One phrase jumped out at me in this account of Musharraf’s suspension of the constitution and increasingly severe crackdown:
Meanwhile, Musharraf’s chief spokesman defended the emergency declaration on judicial activism by Pakistan’s Supreme Court, including the setting of airport parking fees and releasing of terror suspects.
“Things had gone totally haywire,” Khan earlier told CNN Sunday.
Now the first thing to be said here is that the main driver of events in Pakistan is surely internal Pakistani politics and Musharraf’s lust for power. I don’t know if the US could have done anything to avert or discourage this auto-coup, and Condoleezza Rice has at least been making appropriate tut-tut noises in public about it. (An improvement over Bush’s reaction to Musharraf’s first coup.)
Nevertheless, it’s worth noting how a virulent trope from American political discourse has spread internationally, and has attained its pure form abroad. “Judicial activism” is of course a phrase American right-wingers use to mean “Judgifying we don’t like.” The invocation of judicial activism is meant to support The People against evil judges, but it’s actually an attack on the rule of law: The idea is that it’s bad for judges to force the legislature and/or executive to follow the laws that they have to follow, particularly the constitution.* In the US this has led to a bill of attainder intended to erase a court decision Republicans didn’t like (without changing the underlying law), accompanying veiled threats against judges, and the attempt to deny terrorist suspects any judicial review.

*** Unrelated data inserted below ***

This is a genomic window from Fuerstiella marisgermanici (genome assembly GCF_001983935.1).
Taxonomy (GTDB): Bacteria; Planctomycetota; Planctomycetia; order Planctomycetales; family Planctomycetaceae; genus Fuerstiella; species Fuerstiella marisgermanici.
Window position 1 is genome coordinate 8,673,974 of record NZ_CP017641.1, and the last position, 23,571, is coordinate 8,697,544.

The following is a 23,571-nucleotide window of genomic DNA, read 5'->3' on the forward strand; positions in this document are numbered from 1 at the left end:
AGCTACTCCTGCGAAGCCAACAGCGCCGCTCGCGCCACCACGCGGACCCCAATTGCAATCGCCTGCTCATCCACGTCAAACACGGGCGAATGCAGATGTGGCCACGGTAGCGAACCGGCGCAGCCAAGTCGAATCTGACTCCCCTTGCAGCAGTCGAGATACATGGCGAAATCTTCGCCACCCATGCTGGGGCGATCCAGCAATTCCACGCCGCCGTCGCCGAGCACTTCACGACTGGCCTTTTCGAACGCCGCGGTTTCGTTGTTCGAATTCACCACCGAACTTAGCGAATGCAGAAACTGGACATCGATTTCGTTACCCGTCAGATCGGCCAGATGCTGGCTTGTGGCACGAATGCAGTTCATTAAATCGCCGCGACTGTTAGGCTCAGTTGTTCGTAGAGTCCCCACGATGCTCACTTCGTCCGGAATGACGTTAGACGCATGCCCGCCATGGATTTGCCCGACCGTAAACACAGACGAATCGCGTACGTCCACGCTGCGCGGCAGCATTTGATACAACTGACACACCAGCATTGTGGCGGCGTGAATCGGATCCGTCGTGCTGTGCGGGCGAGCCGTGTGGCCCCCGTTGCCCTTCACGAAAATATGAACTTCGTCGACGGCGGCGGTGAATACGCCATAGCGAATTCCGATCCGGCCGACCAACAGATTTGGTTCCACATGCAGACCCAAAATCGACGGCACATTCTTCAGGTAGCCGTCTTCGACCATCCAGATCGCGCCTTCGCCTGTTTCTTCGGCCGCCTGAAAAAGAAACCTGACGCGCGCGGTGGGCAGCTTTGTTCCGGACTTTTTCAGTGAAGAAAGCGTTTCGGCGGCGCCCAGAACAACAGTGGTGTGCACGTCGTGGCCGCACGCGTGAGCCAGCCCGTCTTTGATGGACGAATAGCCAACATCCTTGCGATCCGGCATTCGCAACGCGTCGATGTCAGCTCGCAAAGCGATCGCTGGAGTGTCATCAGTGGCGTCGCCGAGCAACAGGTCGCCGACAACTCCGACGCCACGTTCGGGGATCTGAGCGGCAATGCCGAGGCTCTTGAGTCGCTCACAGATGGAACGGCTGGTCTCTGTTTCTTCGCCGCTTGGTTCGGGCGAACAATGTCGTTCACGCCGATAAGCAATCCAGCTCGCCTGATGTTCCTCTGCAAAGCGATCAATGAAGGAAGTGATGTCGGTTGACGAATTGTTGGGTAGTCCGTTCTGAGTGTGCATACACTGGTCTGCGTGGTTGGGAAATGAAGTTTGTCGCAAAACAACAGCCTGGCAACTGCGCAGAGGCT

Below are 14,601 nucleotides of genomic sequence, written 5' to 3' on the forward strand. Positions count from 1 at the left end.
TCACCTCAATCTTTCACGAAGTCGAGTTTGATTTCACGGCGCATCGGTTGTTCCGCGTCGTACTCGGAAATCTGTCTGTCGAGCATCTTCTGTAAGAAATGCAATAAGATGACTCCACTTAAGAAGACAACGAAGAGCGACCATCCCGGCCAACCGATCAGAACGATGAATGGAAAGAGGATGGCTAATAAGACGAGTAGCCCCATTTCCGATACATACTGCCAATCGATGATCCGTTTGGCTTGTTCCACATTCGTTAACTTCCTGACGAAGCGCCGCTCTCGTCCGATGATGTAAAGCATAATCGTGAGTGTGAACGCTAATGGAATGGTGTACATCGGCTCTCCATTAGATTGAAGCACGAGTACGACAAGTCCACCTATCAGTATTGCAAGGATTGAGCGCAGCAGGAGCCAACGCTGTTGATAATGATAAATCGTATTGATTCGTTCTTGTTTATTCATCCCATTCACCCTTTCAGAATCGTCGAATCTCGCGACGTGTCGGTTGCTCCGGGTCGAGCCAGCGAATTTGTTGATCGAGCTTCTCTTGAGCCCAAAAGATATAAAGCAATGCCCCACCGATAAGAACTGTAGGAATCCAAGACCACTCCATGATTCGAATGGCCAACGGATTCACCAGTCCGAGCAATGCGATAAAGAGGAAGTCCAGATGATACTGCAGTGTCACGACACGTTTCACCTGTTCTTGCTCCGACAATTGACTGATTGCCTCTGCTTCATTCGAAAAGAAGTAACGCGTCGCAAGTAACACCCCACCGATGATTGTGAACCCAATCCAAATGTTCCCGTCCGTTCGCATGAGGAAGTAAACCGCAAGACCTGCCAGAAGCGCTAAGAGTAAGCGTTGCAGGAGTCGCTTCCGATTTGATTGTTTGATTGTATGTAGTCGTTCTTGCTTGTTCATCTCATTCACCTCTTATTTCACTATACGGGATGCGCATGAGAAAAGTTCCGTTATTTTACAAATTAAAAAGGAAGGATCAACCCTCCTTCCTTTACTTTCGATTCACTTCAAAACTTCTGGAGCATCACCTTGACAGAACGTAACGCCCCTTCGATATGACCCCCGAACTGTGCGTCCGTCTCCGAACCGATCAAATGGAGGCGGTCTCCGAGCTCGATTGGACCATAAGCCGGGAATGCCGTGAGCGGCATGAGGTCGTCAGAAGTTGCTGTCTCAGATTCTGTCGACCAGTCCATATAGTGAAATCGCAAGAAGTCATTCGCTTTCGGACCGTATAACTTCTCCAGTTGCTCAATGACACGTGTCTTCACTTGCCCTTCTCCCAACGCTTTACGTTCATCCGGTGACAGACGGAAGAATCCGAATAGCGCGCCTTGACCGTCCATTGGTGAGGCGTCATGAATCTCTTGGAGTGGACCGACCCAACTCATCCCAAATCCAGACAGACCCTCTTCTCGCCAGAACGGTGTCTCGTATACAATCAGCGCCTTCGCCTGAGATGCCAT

But Musharraf really has taken the rhetoric of judicial activism to its logical conclusion. He didn’t like the judges’ interpretation of the law on terrorist suspects (and, incidentally, on his illegal run for reelection), so he has suspended the law completely. The Supreme Court justices he doesn’t like are under house arrest. The police have a list of 1,500 political activists and lawyers to be arrested. The press is banned from saying “anything which defames or brings into ridicule the head of state, or members of the armed forces, or executive,legislative or judicial organ of the state.” And the justification is that Musharraf has to do this to protect Pakistan’s democratic traditions from judges and terrorists — because when judges enforce the law, sometimes people who are accused of being terrorists go free.
As I said, it seems likely to me that this would’ve happened no matter what the U.S. did. But it’d be nice if we hadn’t provided Musharraf the template for justifying the end of the rule of law.
*This isn’t to say that the rule of law requires judicial supremacy, but that’s not the issue here.